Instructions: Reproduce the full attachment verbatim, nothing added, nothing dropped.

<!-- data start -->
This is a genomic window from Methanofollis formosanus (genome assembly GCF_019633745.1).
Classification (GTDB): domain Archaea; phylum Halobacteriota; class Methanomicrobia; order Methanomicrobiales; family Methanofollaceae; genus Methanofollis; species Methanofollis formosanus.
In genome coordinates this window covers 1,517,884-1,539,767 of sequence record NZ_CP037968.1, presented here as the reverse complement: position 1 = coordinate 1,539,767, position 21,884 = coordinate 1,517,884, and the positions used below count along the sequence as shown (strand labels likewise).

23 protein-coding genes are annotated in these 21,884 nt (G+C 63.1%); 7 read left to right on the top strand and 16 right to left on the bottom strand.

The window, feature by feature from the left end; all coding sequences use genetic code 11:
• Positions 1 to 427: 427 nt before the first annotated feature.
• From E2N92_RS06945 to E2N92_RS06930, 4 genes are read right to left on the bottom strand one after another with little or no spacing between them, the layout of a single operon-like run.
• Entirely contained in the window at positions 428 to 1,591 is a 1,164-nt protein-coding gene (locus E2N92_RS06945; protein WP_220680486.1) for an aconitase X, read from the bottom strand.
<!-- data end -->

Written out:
This is a genomic window from Methanofollis formosanus (genome assembly GCF_019633745.1).
Classification (GTDB): domain Archaea; phylum Halobacteriota; class Methanomicrobia; order Methanomicrobiales; family Methanofollaceae; genus Methanofollis; species Methanofollis formosanus.
In genome coordinates this window covers 1,517,884-1,539,767 of sequence record NZ_CP037968.1, presented here as the reverse complement: position 1 = coordinate 1,539,767, position 21,884 = coordinate 1,517,884, and the positions used below count along the sequence as shown (strand labels likewise).

23 protein-coding genes are annotated in these 21,884 nt (G+C 63.1%); 7 read left to right on the top strand and 16 right to left on the bottom strand.

The window, feature by feature from the left end; all coding sequences use genetic code 11:
• Positions 1 to 427: 427 nt before the first annotated feature.
• From E2N92_RS06945 to E2N92_RS06930, 4 genes are read right to left on the bottom strand one after another with little or no spacing between them, the layout of a single operon-like run.
• Entirely contained in the window at positions 428 to 1,591 is a 1,164-nt protein-coding gene (locus E2N92_RS06945; protein WP_220680486.1) for an aconitase X, read from the bottom strand.